The last laugh

December 8, 2017
By Adil Ali

Well gentlemen, here’s the thing, you are a few months into your marriage, and one day your beautiful wife is gonna


A community laughter club, somewhere in Karachi; Tuesday, 11:15 PM

“Well gentlemen, here’s the thing, you are a few months into your marriage, and one day your beautiful wife is gonna come to you with that classic ‘Devdaas’ face and say:

“Promise me one thing.”

You’ll be like, “Sure, anything.”

“Never, ever lie to me.”

“Of course honey, anything for you”

....... And that’s the first time you’ll lie to her.”

(Tumultuous laughter and cheering)

Clifton Housing Society, Karachi; half an hour later

“Riddle me this,” my mother finally exploded, “You’re a bright kid; you’ve got 92% in your F.Sc exams. So - ”

“So I’ll be violating the Constitution of Pakistan if I don’t become a doctor, right?”

“What good will these grades do to you if you end up becoming a joker?”

“It’s called stand-up comedy, Ma. Google it, please.”

“Fancy terminologies won’t change what it actually is. Cracking absurd jokes in front of a half-drunk audience. Meray Allah, where is our generation headed?”

“Towards annihilation, of course. Thank the heavens that you were born in the 1970s.”

“Don’t you start ....”

“You know what’s the best way to end this futile session? Me leaving the table.”

I rose and stormed towards my room, realized halfway that I had left my QMobile on the table, walked back with an air of unconcern, picked it up, dropped it, picked it up again and went upstairs to my humble abode.


Five minutes later

Salam Diary,

Today I reach the conclusion that one thing, yeah, one thing rules the modern world: irony. From presidential speeches to educational systems to child counseling, it is as if the entire humanity breathes irony instead of oxygen.

From the day conscience comes through the threshold of our brains, a parental statement becomes a component of our auditory pathway:

“Beta, you can become whatever you want, we will always be by your side.”

Little does the innocent kid know that following is the definition of ‘whatever’ in our parents’ Oxford Dictionary: Doctor, engineer, taking care of the family business ... or whatever we tell you to do.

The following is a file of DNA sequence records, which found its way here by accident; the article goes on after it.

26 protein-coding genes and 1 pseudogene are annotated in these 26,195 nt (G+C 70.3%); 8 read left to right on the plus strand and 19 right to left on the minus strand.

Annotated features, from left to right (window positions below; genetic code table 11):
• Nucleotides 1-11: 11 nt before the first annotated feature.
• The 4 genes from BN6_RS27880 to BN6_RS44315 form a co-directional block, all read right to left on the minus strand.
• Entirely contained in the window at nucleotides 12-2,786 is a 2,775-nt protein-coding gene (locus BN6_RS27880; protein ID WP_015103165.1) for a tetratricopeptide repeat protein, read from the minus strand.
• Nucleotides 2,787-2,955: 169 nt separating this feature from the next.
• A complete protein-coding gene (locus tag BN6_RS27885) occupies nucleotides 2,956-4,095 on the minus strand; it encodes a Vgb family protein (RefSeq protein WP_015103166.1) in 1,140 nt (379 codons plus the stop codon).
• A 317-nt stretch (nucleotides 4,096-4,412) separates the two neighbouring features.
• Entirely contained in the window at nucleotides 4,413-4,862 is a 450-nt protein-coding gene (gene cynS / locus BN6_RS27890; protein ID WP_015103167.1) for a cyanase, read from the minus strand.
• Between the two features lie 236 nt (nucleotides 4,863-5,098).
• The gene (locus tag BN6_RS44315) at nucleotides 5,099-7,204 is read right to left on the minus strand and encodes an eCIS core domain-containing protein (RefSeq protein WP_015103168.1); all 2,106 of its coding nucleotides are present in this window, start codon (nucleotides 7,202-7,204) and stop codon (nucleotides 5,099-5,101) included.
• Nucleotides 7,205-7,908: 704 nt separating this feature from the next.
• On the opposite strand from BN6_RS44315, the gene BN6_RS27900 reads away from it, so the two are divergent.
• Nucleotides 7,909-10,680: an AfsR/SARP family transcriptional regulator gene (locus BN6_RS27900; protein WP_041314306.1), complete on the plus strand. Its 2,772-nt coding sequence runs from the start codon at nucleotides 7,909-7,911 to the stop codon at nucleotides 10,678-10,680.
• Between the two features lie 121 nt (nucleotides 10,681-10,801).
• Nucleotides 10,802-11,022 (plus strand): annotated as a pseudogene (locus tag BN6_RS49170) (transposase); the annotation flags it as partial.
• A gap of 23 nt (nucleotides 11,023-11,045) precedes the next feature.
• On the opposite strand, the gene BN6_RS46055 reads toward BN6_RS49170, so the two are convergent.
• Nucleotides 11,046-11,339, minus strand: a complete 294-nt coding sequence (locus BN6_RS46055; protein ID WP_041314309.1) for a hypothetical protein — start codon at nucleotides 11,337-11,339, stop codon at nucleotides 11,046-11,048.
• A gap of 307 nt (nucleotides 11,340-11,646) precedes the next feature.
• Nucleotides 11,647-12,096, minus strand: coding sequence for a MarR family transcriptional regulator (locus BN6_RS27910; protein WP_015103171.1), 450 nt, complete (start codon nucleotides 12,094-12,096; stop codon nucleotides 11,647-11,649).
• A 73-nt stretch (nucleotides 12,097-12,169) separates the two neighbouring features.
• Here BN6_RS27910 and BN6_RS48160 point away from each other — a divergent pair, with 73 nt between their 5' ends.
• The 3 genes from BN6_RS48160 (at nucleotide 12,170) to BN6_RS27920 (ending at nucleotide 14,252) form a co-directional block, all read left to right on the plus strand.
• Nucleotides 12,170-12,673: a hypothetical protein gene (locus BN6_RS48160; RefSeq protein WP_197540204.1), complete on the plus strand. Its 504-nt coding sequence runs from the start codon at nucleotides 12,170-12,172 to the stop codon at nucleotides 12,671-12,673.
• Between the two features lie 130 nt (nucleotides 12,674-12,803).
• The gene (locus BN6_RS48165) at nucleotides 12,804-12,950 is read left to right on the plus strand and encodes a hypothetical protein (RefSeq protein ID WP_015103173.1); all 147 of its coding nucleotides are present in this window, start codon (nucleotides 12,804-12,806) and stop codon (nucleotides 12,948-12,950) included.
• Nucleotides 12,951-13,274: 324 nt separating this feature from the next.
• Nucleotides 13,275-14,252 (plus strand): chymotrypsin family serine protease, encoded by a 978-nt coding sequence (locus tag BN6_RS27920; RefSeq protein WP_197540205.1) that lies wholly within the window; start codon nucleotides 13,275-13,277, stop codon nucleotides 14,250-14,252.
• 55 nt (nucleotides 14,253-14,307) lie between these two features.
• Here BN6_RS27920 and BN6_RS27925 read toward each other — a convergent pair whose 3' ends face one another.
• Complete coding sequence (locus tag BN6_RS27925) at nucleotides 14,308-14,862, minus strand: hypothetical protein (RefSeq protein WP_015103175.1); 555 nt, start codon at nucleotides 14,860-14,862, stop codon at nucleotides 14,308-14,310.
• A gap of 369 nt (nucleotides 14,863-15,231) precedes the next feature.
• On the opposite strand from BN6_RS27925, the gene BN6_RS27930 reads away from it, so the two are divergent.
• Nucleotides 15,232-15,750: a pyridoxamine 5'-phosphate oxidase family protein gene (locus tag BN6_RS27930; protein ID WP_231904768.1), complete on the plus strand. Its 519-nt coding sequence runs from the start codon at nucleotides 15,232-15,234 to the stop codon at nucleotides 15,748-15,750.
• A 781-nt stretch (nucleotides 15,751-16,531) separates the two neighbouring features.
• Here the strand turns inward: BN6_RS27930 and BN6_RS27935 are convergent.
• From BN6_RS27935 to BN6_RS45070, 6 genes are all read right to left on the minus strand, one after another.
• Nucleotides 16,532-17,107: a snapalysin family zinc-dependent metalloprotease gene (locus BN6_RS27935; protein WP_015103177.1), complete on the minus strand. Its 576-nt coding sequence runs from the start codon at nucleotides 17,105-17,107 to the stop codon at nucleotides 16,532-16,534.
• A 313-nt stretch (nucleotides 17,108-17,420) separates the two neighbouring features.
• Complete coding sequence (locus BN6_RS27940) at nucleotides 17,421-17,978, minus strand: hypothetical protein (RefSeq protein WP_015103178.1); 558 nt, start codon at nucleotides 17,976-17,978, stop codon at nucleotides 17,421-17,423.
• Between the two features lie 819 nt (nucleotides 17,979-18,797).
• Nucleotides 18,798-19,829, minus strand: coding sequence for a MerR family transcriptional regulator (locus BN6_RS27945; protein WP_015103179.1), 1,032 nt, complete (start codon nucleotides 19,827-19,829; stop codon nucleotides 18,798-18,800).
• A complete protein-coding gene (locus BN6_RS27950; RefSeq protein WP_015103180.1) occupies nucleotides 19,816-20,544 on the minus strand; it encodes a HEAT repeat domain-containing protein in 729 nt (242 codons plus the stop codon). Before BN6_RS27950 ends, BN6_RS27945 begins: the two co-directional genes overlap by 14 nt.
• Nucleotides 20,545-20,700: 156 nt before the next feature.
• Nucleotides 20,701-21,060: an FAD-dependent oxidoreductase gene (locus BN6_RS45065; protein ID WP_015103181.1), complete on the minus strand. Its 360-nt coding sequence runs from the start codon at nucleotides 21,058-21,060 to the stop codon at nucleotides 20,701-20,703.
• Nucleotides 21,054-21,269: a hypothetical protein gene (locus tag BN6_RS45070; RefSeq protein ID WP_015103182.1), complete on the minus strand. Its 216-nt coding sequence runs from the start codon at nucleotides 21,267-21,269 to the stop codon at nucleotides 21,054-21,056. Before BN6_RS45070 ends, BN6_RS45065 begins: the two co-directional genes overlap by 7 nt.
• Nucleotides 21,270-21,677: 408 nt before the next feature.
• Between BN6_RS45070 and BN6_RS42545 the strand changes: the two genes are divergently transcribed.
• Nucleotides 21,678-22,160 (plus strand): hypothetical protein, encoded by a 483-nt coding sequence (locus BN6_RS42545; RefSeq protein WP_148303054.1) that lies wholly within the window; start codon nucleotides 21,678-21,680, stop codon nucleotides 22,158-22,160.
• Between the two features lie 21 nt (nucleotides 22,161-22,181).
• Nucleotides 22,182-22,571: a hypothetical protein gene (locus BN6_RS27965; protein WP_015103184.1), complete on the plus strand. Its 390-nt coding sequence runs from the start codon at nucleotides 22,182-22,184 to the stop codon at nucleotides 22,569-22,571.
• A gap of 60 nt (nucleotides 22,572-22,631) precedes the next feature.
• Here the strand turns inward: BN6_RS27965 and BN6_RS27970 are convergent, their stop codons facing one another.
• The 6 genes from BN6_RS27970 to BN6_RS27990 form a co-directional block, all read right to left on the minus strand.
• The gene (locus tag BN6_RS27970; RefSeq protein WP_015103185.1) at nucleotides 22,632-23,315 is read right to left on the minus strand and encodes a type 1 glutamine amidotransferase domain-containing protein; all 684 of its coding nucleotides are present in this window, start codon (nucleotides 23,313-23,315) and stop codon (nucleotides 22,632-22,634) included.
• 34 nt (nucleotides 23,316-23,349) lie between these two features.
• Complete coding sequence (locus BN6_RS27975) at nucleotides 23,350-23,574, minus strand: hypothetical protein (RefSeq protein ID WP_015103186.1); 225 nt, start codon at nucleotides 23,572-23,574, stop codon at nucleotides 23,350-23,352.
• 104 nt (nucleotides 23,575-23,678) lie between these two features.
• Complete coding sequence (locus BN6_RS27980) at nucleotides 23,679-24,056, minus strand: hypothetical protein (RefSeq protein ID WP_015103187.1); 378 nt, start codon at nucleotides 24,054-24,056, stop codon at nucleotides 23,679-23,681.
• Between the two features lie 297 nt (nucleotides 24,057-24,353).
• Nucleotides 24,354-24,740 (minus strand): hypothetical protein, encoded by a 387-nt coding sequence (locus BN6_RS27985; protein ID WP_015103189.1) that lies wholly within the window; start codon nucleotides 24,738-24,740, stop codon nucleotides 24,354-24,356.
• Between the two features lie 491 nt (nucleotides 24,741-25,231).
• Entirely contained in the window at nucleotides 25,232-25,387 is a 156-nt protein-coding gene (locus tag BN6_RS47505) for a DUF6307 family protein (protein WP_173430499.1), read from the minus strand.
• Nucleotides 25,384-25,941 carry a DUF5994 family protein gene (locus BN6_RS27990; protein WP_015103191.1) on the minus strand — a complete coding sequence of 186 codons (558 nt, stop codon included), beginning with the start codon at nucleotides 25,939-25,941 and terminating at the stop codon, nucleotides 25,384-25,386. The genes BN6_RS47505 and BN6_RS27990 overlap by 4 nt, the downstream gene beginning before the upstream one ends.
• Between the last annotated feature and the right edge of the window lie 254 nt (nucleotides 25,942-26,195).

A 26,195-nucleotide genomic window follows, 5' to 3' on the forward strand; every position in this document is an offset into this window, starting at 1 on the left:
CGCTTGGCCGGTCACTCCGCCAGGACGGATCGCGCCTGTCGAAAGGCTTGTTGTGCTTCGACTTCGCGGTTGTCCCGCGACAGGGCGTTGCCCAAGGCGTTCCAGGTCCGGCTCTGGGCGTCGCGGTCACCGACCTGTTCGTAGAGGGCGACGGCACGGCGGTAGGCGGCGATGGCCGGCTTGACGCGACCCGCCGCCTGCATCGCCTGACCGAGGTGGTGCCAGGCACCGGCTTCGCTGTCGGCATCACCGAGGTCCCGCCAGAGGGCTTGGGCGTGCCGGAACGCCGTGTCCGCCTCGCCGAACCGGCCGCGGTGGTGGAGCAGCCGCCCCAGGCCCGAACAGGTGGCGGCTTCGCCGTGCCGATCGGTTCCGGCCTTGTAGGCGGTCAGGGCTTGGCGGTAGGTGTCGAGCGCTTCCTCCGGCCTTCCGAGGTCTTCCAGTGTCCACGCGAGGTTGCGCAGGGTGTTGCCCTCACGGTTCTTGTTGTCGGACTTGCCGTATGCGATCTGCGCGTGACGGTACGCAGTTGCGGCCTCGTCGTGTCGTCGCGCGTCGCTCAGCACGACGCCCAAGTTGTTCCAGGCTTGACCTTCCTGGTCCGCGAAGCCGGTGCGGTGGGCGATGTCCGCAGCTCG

That’s where I would like to introduce the term ‘generation gap’, the fundamental cause of the civil war between parents and their ‘rebel’ teens.

You know what, nowadays everyone pretends to be the Chamber of Absolute Wisdom, claiming to understand the deepest human cognition and the mysteries of the cosmos; their source? Inflated ego. I honestly want to ... hold on; mom’s coming upstairs. I better start cramming the ‘fascinating’ characteristics of Phylum Echinodermata, know why? Because I AM GONNA BE A DOCTOR! (and after that, a dead man due to drug overdose :p)


The same club; Wednesday, 11:16 PM

“So, my mutilated friends, do you know the professional ladder our society follows?

Doctor, engineer, lawyer, hundreds of job, Al-Qaeda........then comedian.”

(Roars of laughter)

“That was a good one, buddy.”


Clifton Housing Society, half an hour later

“Well, here’s why Ma, it’s what I love doing! Period. AND I DON’T WANNA BECOME A DOCTOR! DOUBLE PERIOD.”

A pregnant silence.

“You are a disappointment,” was all she finally said.

More silence.

“Listen, uh, I am going to attend this Comedy Festival in Lahore this Friday. A lot of big names are going to be there, it could be a game-changer for me. Khattak and Gondal will be with me, everything’s arranged so, uh, we’ll be fine.” I start towards my room. “And don’t try to talk me out of this one, please.”


The streets of Karachi, about an hour later

“Why are we having a walk at around 1 am in the morning Dad, enlighten my soul.”

“Just wanted to talk to you, beta.”

“And is there a specific spell on our home that prevents us from having a conversation after midnight?”

“Didn’t want your mom to know.”

“Oh, so there is a spell.”

We walked past a graffiti-riddled wall. I could only make out two words: ‘YOLO’ and ‘KHAPPAY’.

“I heard from your friends that you’re pretty good, the folks love watching you perform.”

“Yeah, well, uh, it’s a small crowd, but, uh, I get the most laughs.”

“And there’s nothing, like absolutely nothing we can do to change that mind of yours.”

“I’m sorry Dad, but ... no.”

Another graffiti: ‘BURGER-E-KARACHI.’

“I’ll make this short then. You go to this festival in Lahore, if you make some waves, you can continue with your linguistic tricks; however, you fail, you quit, once and for all.”

We stopped near a deserted playground. I had never observed the City of Lights when it was nearly asleep ( well, I never had a walk at 1 AM before) ,and for some bizarre reason, I had always thought that it was immune to silence but there it was, and my sensory pathways, not being accustomed, took some time to acknowledge its presence. And then I felt something else, something much more colossal, but silent still: time. I felt every moment I spent there fading, fading into eternal oblivion, never to come back again, ever.

“Time.” I whispered to myself and smiled a little.


Somewhere in the airspace of Pakistan, Friday, 4:17 PM

Yo Diary,

As of this moment, I am changing your name from ‘Diary’ to ‘Emotional and Intellectual Deposit.’ You know, when I was leaving today, mom’s reaction was predictable, as always: not saying a single word but one look at her eyes and boom....there it was, a unique amalgam of anger and concern garnished with sadness. I love her.

Dad was pretty cool, predictable again and I know back home everyone’s giving charity and praying, hoping to invite divine assistance so that I fail dramatically but hey, I am a Capricorn, that’s not gonna stop me.

Well, I better revise my script now. We’ll be landing soon. Let’s see what Lahore has in store for me.